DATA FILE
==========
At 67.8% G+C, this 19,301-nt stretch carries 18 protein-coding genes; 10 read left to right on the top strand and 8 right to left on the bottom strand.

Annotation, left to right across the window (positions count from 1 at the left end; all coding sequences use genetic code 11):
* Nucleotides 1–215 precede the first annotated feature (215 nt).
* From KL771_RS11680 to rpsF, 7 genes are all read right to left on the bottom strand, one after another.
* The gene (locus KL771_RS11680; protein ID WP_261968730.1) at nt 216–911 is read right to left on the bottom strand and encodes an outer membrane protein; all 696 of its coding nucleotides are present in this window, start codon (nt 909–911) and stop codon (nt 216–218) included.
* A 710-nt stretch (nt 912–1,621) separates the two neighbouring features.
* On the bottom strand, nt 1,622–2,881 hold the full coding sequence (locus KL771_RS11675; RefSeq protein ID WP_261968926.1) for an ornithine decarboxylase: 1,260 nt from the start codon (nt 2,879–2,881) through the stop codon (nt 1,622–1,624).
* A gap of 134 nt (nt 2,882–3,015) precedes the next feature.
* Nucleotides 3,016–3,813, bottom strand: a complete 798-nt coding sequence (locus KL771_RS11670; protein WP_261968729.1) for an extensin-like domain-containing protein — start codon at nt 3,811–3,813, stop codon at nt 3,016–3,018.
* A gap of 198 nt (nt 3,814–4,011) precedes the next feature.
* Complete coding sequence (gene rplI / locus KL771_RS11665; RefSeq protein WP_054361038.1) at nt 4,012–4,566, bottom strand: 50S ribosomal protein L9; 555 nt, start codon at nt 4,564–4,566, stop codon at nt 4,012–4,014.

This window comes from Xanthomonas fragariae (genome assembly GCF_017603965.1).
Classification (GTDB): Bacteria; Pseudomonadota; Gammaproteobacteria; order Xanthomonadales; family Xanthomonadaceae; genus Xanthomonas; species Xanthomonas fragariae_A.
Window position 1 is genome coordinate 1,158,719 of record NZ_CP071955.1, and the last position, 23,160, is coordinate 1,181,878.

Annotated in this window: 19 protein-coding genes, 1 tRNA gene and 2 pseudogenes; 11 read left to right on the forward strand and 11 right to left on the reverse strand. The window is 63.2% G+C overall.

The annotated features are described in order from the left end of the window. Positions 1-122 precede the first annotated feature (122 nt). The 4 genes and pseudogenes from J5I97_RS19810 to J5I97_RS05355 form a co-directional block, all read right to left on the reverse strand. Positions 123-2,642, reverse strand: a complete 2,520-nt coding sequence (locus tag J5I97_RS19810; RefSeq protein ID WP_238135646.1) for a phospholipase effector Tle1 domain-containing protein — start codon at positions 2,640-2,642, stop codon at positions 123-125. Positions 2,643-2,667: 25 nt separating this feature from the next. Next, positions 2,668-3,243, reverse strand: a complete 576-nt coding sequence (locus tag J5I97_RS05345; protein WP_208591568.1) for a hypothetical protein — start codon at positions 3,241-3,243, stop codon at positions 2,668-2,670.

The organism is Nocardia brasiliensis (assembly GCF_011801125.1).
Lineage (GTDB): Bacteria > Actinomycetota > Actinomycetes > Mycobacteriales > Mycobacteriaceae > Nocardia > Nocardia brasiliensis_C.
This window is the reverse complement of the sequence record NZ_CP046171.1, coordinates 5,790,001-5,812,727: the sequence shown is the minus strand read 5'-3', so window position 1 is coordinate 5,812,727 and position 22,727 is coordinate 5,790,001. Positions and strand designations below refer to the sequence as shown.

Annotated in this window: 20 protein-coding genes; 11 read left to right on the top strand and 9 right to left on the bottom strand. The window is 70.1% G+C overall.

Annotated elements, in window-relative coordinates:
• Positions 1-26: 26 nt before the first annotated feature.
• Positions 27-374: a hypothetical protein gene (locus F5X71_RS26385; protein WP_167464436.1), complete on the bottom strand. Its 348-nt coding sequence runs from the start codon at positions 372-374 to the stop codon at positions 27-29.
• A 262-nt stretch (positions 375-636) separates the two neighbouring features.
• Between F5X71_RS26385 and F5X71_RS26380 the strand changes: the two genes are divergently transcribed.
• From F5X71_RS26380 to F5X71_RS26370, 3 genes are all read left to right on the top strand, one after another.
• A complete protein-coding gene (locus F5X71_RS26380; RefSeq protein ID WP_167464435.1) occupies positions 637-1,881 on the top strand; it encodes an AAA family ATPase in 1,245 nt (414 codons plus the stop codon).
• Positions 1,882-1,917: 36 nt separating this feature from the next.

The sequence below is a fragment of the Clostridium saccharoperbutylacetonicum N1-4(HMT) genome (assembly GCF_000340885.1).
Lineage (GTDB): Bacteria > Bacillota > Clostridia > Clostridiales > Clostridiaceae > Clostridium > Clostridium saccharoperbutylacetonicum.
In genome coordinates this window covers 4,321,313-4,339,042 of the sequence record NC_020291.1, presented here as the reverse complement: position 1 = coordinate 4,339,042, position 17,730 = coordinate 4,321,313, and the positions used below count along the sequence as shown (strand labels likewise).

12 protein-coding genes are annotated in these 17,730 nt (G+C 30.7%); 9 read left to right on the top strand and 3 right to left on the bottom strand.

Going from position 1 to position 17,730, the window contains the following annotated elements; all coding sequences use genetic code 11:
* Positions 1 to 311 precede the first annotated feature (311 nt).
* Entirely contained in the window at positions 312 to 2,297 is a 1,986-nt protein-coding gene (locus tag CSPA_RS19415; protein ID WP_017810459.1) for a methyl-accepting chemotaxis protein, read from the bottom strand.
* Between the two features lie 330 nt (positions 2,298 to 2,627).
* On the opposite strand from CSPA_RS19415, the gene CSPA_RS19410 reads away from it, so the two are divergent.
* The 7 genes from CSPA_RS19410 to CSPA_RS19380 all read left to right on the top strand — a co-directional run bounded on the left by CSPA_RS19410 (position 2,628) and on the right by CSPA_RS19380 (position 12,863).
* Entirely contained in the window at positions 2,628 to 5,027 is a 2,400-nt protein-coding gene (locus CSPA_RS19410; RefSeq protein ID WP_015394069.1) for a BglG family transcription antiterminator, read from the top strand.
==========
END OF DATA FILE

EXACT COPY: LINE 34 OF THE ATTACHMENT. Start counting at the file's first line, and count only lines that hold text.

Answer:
* Positions 1 to 311 precede the first annotated feature (311 nt).